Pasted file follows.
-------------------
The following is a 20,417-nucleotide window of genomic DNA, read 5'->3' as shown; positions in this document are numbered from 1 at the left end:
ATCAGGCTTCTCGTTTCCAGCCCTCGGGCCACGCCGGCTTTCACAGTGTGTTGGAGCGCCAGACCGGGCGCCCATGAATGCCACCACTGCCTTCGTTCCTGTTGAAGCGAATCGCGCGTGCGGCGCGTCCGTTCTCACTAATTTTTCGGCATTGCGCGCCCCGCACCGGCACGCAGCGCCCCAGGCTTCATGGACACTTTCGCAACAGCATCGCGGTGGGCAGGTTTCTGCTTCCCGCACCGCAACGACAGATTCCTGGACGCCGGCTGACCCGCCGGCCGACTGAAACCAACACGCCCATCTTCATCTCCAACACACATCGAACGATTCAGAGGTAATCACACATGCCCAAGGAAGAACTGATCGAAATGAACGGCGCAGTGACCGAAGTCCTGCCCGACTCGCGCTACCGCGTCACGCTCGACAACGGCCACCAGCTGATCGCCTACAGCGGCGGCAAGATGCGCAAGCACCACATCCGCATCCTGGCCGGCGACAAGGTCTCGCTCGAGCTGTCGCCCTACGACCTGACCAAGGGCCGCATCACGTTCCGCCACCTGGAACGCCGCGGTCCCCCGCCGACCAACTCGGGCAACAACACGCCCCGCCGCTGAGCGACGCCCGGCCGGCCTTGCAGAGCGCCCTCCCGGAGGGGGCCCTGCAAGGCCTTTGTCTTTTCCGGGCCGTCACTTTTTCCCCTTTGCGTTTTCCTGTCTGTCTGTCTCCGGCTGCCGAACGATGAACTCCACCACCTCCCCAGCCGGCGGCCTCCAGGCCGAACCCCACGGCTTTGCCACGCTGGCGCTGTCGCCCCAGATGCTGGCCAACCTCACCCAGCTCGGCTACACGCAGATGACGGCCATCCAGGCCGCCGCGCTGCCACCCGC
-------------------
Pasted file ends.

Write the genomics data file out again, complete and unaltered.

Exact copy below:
The following is a 20,417-nucleotide window of genomic DNA, read 5'->3' as shown; positions in this document are numbered from 1 at the left end:
ATCAGGCTTCTCGTTTCCAGCCCTCGGGCCACGCCGGCTTTCACAGTGTGTTGGAGCGCCAGACCGGGCGCCCATGAATGCCACCACTGCCTTCGTTCCTGTTGAAGCGAATCGCGCGTGCGGCGCGTCCGTTCTCACTAATTTTTCGGCATTGCGCGCCCCGCACCGGCACGCAGCGCCCCAGGCTTCATGGACACTTTCGCAACAGCATCGCGGTGGGCAGGTTTCTGCTTCCCGCACCGCAACGACAGATTCCTGGACGCCGGCTGACCCGCCGGCCGACTGAAACCAACACGCCCATCTTCATCTCCAACACACATCGAACGATTCAGAGGTAATCACACATGCCCAAGGAAGAACTGATCGAAATGAACGGCGCAGTGACCGAAGTCCTGCCCGACTCGCGCTACCGCGTCACGCTCGACAACGGCCACCAGCTGATCGCCTACAGCGGCGGCAAGATGCGCAAGCACCACATCCGCATCCTGGCCGGCGACAAGGTCTCGCTCGAGCTGTCGCCCTACGACCTGACCAAGGGCCGCATCACGTTCCGCCACCTGGAACGCCGCGGTCCCCCGCCGACCAACTCGGGCAACAACACGCCCCGCCGCTGAGCGACGCCCGGCCGGCCTTGCAGAGCGCCCTCCCGGAGGGGGCCCTGCAAGGCCTTTGTCTTTTCCGGGCCGTCACTTTTTCCCCTTTGCGTTTTCCTGTCTGTCTGTCTCCGGCTGCCGAACGATGAACTCCACCACCTCCCCAGCCGGCGGCCTCCAGGCCGAACCCCACGGCTTTGCCACGCTGGCGCTGTCGCCCCAGATGCTGGCCAACCTCACCCAGCTCGGCTACACGCAGATGACGGCCATCCAGGCCGCCGCGCTGCCACCCGC